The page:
If you or your partner become pregnant during treatment with this medication, contact your doctor immediately.
Diarrhea: This medication can cause diarrhea that can lead to dehydration. Dehydration can cause many symptoms, including decreased urine production, dry and sticky mouth, sleepiness, dizziness, headache, thirst, and confusion. In some cases, dehydration can become a medical emergency. Your doctor will prescribe another medication to help prevent diarrhea. If you have any questions about how to take this medication, talk to your doctor or pharmacist.
Heart problems: Neratinib may contribute to heart problems, particularly if you have a history of a heart condition, such as congestive heart failure or a past heart attack. If you are at risk of developing heart problems, discuss with your doctor how this medication may affect your medical condition, how your medical condition may affect the dosing and effectiveness of this medication, and whether any special monitoring is needed. If you experience symptoms of heart failure, such as increased difficulty breathing, swelling in the feet and ankles, unusual tiredness or a persistent cough, contact your doctor as soon as possible.
Liver problems: Liver disease or reduced liver function may cause this medication to build up in the body, causing side effects. If you have liver problems, discuss with your doctor how this medication may affect your medical condition, how your medical condition may affect the dosing and effectiveness of this medication, and whether any special monitoring is needed.
Neratinib can cause reduced liver function and can cause liver failure, which may be life-threatening. If you experience symptoms of liver problems such as fatigue, feeling unwell, loss of appetite, nausea, yellowing of the skin or whites of the eyes, dark urine, pale stools, abdominal pain or swelling, and itchy skin, contact your doctor immediately.
Pregnancy: This medication should not be used during pregnancy. If you become pregnant while taking this medication, contact your doctor immediately.
Breast-feeding: It is not known if neratinib passes into breast milk. If you are a breast-feeding mother and are taking this medication, it may affect your baby. Women should not breast feed while taking neratinib and for at least 1 month after taking the last dose.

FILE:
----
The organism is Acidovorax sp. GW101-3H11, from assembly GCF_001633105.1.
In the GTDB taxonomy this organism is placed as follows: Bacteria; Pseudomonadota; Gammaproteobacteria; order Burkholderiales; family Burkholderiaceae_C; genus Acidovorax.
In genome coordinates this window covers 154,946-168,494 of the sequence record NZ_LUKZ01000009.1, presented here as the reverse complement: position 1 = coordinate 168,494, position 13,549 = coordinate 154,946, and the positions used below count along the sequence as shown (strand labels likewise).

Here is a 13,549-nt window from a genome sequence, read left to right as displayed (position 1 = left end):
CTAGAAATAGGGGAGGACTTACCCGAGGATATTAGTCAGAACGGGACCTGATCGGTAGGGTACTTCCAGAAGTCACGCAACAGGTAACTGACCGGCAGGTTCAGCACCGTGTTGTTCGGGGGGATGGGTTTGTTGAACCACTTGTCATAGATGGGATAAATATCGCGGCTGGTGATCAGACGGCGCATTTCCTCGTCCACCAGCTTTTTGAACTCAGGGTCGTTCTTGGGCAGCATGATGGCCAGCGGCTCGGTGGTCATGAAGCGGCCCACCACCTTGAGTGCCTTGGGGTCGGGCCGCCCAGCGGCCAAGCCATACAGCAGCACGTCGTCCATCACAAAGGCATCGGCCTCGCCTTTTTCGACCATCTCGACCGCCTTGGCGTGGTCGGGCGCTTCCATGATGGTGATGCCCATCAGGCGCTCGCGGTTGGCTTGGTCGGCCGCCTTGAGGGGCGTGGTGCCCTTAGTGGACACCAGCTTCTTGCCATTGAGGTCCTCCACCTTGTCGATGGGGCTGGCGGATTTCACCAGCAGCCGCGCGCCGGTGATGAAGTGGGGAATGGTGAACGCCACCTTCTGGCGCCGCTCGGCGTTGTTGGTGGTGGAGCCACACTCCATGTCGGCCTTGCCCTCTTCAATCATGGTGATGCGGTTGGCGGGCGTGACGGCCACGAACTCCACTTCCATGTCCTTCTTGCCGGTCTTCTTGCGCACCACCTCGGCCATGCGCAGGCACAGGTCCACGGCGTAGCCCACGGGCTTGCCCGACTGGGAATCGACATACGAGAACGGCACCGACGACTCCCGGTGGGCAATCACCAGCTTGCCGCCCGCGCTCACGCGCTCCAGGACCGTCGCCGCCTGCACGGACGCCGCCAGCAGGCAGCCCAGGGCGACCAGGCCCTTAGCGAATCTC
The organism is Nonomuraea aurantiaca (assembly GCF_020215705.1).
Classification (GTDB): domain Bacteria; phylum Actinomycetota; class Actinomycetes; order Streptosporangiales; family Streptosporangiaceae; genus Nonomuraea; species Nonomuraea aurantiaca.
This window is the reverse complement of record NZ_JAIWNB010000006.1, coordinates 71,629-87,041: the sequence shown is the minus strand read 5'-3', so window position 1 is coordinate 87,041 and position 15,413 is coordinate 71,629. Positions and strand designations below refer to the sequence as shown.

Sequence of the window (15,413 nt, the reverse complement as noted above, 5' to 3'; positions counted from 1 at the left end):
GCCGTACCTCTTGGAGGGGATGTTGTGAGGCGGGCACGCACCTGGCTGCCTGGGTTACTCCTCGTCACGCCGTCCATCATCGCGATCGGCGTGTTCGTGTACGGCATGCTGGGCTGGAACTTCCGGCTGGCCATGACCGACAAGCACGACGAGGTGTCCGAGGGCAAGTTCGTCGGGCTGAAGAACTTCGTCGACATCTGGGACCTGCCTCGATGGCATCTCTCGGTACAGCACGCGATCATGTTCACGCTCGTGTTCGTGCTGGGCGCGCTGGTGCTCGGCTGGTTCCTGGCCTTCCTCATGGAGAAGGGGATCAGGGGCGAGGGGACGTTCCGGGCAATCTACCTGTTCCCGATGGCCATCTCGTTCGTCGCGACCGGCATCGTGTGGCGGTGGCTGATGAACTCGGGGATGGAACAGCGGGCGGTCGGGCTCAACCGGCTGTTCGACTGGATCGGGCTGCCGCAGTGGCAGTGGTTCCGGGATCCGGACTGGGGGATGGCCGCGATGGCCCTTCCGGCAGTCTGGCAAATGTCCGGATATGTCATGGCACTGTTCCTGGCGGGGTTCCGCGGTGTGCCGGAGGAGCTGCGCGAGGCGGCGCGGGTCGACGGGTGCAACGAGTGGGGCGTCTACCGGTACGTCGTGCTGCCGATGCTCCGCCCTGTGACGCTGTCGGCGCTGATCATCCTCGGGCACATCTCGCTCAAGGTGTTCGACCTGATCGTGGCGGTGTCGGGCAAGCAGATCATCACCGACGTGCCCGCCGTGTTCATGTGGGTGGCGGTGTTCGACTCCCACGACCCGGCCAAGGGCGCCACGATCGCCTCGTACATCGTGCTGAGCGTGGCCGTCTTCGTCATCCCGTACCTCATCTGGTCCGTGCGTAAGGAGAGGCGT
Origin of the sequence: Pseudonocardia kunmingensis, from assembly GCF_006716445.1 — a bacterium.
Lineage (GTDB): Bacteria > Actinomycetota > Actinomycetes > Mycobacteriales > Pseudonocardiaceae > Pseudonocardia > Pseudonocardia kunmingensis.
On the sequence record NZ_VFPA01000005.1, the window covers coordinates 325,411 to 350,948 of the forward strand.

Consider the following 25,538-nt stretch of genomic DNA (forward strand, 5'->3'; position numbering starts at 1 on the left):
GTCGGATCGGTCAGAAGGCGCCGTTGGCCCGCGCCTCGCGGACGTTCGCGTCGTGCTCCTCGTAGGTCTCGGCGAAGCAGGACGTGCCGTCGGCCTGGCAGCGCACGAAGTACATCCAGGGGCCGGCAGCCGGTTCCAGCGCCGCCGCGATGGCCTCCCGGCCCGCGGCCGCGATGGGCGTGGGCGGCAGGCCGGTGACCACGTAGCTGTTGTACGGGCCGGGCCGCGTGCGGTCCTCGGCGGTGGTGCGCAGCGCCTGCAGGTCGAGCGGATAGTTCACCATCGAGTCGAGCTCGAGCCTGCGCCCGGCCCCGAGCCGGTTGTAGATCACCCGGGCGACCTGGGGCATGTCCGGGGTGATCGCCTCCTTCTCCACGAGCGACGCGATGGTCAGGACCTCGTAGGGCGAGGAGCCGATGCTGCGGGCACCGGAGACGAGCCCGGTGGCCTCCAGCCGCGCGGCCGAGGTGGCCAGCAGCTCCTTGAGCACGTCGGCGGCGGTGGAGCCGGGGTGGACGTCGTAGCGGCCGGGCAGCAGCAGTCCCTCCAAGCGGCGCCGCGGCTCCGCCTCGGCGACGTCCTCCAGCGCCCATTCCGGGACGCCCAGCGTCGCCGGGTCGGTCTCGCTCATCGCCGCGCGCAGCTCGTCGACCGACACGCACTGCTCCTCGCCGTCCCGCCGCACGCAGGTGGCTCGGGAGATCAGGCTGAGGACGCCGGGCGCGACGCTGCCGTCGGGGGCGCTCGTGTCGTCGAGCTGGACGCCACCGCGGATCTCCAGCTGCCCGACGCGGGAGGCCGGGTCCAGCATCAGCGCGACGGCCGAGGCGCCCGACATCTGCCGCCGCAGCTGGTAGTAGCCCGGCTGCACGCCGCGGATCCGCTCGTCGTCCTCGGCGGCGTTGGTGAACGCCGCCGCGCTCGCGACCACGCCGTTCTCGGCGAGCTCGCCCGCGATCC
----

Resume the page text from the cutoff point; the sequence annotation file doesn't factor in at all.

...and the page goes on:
Children: The safety and effectiveness of using this medication have not been established for children.
Seniors: People over the age of 65 are more likely to experience side effects from taking this medication. Depending on how well the medication is tolerated, your doctor may reduce the dose you are taking.
What other drugs could interact with this medication?
There may be an interaction between neratinib and any of the following:
- antacids (e.g., aluminum hydroxide, calcium carbonate, magnesium hydroxide)
- anticancer medications (e.g., azacitidine, busulfan, capecitabine, carboplatin, cytarabine, doxorubicin, etoposide, ifosfamide, vincristine)
- "azole" antifungals (e.g., itraconazole, ketoconazole, voriconazole)
- calcium channel blockers (e.g., amlodipine, diltiazem, nifedipine, verapamil)
- estrogens (e.g., conjugated estrogen, estradiol, ethinyl estradiol)
- "gliptin" diabetes medications (e.g., linagliptin, saxagliptin, sitagliptin)
- grapefruit juice
- H2 antagonists (e.g., famotidine, ranitidine)
- hepatitis C antivirals (e.g., dasabuvir, ombitasvir, paritaprevir)
- HIV non-nucleoside reverse transcriptase inhibitors (NNRTIs; e.g., efavirenz, etravirine, nevirapine)
- HIV protease inhibitors (e.g., atazanavir, indinavir, ritonavir, saquinavir)
- macrolide antibiotics (e.g., clarithromycin, erythromycin)
- proton pump inhibitors (e.g., lansoprazole, omeprazole)
- protein kinase inhibitors (e.g., bosutinib, crizotinib, dabrafenib, imatinib, pazopanib)
- St. John’s wort
- seizure medications (e.g., carbamazepine, eslicarbazepine, phenobarbital, phenytoin, primidone)
- "statin" anti-cholesterol medications (e.g., atorvastatin, lovastatin, simvastatin)
If you are taking any of these medications, speak with your doctor or pharmacist. Depending on your specific circumstances, your doctor may want you to:
- stop taking one of the medications,
- change one of the medications to another,
- change how you are taking one or both of the medications, or
- leave everything as is.
Medications other than those listed above may interact with this medication. Tell your doctor or prescriber about all prescription, over-the-counter (non-prescription), and herbal medications you are taking. Also tell them about any supplements you take. Since caffeine, alcohol, the nicotine from cigarettes, or street drugs can affect the action of many medications, you should let your prescriber know if you use them.
All material copyright MediResource Inc. 1996 – 2022. Terms and conditions of use. The contents herein are for informational purposes only. Always seek the advice of your physician or other qualified health provider with any questions you may have regarding a medical condition. Source: www.medbroadcast.com/drug/getdrug/Nerlynx